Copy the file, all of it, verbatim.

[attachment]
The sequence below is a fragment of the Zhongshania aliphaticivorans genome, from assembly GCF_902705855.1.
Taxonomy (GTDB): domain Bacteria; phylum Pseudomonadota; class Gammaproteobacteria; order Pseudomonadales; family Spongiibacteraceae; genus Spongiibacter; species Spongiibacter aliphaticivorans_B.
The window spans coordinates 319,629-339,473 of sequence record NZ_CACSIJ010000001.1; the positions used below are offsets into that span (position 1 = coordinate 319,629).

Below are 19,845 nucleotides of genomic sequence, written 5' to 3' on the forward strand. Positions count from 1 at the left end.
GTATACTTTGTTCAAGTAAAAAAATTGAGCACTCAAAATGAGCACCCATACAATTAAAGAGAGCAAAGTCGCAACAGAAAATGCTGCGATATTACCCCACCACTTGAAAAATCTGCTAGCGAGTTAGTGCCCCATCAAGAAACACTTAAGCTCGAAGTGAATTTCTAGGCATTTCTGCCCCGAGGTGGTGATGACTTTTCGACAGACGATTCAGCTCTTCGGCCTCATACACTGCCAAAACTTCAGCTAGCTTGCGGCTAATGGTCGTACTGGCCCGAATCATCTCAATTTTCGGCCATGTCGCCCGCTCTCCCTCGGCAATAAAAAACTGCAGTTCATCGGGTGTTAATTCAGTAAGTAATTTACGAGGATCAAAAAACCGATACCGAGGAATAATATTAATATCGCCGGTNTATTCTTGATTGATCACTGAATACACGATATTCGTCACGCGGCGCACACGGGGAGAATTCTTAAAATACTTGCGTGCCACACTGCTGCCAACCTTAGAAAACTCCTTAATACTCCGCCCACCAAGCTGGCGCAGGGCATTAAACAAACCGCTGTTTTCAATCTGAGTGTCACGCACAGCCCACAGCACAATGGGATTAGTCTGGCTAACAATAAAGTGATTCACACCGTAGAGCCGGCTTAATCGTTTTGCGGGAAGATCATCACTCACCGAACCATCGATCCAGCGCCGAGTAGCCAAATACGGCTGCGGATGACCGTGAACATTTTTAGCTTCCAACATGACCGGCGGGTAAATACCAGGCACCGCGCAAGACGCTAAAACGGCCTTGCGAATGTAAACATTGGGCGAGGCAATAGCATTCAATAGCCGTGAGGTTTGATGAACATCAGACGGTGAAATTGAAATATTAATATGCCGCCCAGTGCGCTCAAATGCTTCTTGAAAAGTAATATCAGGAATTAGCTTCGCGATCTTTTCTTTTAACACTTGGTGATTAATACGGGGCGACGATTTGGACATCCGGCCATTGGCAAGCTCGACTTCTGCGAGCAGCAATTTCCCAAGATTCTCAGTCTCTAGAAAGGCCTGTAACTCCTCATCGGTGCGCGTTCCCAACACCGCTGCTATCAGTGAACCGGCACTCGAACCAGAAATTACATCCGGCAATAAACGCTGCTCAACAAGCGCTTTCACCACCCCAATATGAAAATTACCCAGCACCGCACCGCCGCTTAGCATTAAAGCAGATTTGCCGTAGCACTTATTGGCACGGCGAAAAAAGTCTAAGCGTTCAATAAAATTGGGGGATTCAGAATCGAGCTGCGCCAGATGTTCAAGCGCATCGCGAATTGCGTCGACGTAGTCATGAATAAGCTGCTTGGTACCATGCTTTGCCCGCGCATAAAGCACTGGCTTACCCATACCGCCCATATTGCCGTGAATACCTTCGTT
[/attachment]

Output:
The sequence below is a fragment of the Zhongshania aliphaticivorans genome, from assembly GCF_902705855.1.
Taxonomy (GTDB): domain Bacteria; phylum Pseudomonadota; class Gammaproteobacteria; order Pseudomonadales; family Spongiibacteraceae; genus Spongiibacter; species Spongiibacter aliphaticivorans_B.
The window spans coordinates 319,629-339,473 of sequence record NZ_CACSIJ010000001.1; the positions used below are offsets into that span (position 1 = coordinate 319,629).

Below are 19,845 nucleotides of genomic sequence, written 5' to 3' on the forward strand. Positions count from 1 at the left end.
GTATACTTTGTTCAAGTAAAAAAATTGAGCACTCAAAATGAGCACCCATACAATTAAAGAGAGCAAAGTCGCAACAGAAAATGCTGCGATATTACCCCACCACTTGAAAAATCTGCTAGCGAGTTAGTGCCCCATCAAGAAACACTTAAGCTCGAAGTGAATTTCTAGGCATTTCTGCCCCGAGGTGGTGATGACTTTTCGACAGACGATTCAGCTCTTCGGCCTCATACACTGCCAAAACTTCAGCTAGCTTGCGGCTAATGGTCGTACTGGCCCGAATCATCTCAATTTTCGGCCATGTCGCCCGCTCTCCCTCGGCAATAAAAAACTGCAGTTCATCGGGTGTTAATTCAGTAAGTAATTTACGAGGATCAAAAAACCGATACCGAGGAATAATATTAATATCGCCGGTNTATTCTTGATTGATCACTGAATACACGATATTCGTCACGCGGCGCACACGGGGAGAATTCTTAAAATACTTGCGTGCCACACTGCTGCCAACCTTAGAAAACTCCTTAATACTCCGCCCACCAAGCTGGCGCAGGGCATTAAACAAACCGCTGTTTTCAATCTGAGTGTCACGCACAGCCCACAGCACAATGGGATTAGTCTGGCTAACAATAAAGTGATTCACACCGTAGAGCCGGCTTAATCGTTTTGCGGGAAGATCATCACTCACCGAACCATCGATCCAGCGCCGAGTAGCCAAATACGGCTGCGGATGACCGTGAACATTTTTAGCTTCCAACATGACCGGCGGGTAAATACCAGGCACCGCGCAAGACGCTAAAACGGCCTTGCGAATGTAAACATTGGGCGAGGCAATAGCATTCAATAGCCGTGAGGTTTGATGAACATCAGACGGTGAAATTGAAATATTAATATGCCGCCCAGTGCGCTCAAATGCTTCTTGAAAAGTAATATCAGGAATTAGCTTCGCGATCTTTTCTTTTAACACTTGGTGATTAATACGGGGCGACGATTTGGACATCCGGCCATTGGCAAGCTCGACTTCTGCGAGCAGCAATTTCCCAAGATTCTCAGTCTCTAGAAAGGCCTGTAACTCCTCATCGGTGCGCGTTCCCAACACCGCTGCTATCAGTGAACCGGCACTCGAACCAGAAATTACATCCGGCAATAAACGCTGCTCAACAAGCGCTTTCACCACCCCAATATGAAAATTACCCAGCACCGCACCGCCGCTTAGCATTAAAGCAGATTTGCCGTAGCACTTATTGGCACGGCGAAAAAAGTCTAAGCGTTCAATAAAATTGGGGGATTCAGAATCGAGCTGCGCCAGATGTTCAAGCGCATCGCGAATTGCGTCGACGTAGTCATGAATAAGCTGCTTGGTACCATGCTTTGCCCGCGCATAAAGCACTGGCTTACCCATACCGCCCATATTGCCGTGAATACCTTCGTT